Parkland students mock new security measure — clear backpacks

"Now I can’t lie about not having gum,” one student scoffs on Twitter.
by Tim Stelloh and Kiara Alfonseca /  / Updated 
Image: Marjory Stoneman Douglas High School clear backpacks
The clear backpacks worn by Marjory Stoneman Douglas High School students in Parkland, Florida, on Monday.John McCall / South Florida Sun-Sentinel via AP

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They were intended to keep students safe.

But on Monday, as teens at Marjory Stoneman Douglas High School in Parkland, Florida, returned from spring break, they took to Twitter to mock the clear backpacks now required by their school district, describing them as a violation of privacy, a meaningless gesture and a distraction from real gun reform.

“My new backpack is almost as transparent as the NRA's agenda,” wrote Lauren Hogg, a freshman at the school and a survivor of the Feb. 14 mass shooting that killed 17 students and faculty members.

“I feel sooo safe now," wrote Lauren, the younger sister of David Hogg, a Stoneman Douglas senior who has emerged as one of the leading student voices for gun control. "As much as I appreciate the effort we as a country need to focus on the real issue instead of turning our schools into prisons.”

The backpacks, which were provided to students at no charge, are among the new security measures introduced by the Broward County school district in the shooting's aftermath.

As students lined up between metal barricades to get those backpacks checked before heading through school doors, some said they felt overwhelmed by the new safety policies.

“The see-through bags is a tad much, it’s an invasion of privacy,” Gabriel Edenbaum, 15, a freshman who survived the shooting, told NBC News on Tuesday. Despite all the changes on school grounds, he says he understands it’s to protect the students. When asked about the police force, Edenbaum said it can be “scary.”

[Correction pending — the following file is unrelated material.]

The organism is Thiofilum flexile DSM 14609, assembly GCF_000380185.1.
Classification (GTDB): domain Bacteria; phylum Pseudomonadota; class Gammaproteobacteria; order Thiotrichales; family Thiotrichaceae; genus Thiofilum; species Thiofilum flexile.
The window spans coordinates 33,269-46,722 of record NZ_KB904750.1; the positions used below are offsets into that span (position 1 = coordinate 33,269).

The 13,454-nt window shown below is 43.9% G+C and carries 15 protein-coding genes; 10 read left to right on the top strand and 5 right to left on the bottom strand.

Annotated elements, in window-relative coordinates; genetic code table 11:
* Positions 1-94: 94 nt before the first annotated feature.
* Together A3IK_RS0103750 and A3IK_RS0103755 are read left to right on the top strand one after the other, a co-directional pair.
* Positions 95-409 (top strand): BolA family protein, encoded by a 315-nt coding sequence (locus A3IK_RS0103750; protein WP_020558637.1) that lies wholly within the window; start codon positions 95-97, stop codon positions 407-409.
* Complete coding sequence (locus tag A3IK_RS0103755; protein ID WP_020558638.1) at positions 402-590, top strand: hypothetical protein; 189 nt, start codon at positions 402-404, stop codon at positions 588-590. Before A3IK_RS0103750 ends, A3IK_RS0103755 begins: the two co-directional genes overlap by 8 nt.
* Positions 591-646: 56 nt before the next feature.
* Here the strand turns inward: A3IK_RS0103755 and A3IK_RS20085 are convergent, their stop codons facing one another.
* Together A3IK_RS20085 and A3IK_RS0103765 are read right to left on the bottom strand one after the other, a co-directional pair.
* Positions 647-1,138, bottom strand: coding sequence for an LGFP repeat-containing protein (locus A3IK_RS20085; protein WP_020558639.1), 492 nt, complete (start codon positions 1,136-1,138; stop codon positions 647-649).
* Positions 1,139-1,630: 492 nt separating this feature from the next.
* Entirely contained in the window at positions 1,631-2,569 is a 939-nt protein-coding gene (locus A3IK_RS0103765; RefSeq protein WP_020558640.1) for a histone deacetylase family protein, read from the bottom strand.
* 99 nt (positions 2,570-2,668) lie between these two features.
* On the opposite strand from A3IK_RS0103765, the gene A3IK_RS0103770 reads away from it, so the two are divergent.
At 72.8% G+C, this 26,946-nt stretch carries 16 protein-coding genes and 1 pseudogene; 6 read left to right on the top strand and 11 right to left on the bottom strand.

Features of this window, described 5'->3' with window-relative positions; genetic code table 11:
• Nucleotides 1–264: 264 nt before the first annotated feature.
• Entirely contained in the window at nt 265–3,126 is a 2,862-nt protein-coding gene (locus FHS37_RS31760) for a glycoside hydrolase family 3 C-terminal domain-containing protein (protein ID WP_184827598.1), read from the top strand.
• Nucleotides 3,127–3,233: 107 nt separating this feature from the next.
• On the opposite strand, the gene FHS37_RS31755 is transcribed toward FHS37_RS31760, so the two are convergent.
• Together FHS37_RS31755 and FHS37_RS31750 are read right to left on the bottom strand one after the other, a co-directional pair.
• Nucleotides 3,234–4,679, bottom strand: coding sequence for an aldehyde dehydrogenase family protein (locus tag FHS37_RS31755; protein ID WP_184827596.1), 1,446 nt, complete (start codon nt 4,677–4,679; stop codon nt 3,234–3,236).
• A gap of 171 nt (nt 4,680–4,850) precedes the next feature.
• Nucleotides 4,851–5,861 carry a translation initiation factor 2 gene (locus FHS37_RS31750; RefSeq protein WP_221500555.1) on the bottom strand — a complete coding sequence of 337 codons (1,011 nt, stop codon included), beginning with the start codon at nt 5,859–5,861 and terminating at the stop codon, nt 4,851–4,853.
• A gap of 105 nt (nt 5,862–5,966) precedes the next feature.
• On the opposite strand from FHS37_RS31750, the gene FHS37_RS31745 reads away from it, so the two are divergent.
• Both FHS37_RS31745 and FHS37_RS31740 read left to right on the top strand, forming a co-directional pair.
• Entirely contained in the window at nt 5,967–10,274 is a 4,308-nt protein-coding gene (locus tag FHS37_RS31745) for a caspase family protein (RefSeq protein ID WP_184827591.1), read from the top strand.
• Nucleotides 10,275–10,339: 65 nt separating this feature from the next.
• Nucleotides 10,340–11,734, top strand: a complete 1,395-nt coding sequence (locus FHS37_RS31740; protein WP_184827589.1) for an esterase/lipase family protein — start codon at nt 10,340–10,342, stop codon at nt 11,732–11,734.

“We’re just trying to learn,” said Edenbaum.

In a letter to students’ families last month,Robert Runcie, superindent of Broward County schools, said the district was considering installing metal detectors and using wands. Florida Highway Patrol officers will provide security at the high school, but each school in the district will have its own school resource officer by the start of the 2018-19 school year.

New identification badges to be worn at all times, a greater police presence, continuously locked classroom doors: the list of safety initiatives from Runcie goes on and on.

The new measures, Runcie said, are meant to help “fortify” the school and expand safety protocols.

But many students were having none of it.

“Starting off the last quarter of senior year right, with a good ol' violation of privacy!” one student, Delaney Tarr, said on Twitter.

“Now I can’t lie about not having gum,” scoffed another.

Some students used the see-through material of the backpacks to display protest signs and messages.

"This bag contains everything politicians care about besides money," read Lex Michael's sign in the pocket of an empty clear backpack.

Another student, Sarah Chadwick, snapped a photo of the new backpacks with price tags attached and tweeted directly at Florida Sen. Marco Rubio — a nod to what she has previously characterized as students’ “worth” to the senator, who she calculated has received $3.3 million from the National Rifle Association, or $1.05 for each of Florida's estimated 3.1 million students.

“Is that all we’re worth to these politicians?” Chadwick asked during a rally last month.

Rubio has said that while he supports the students’ right to protest for what he described as "a gun ban," he doesn’t agree with all their proposals.

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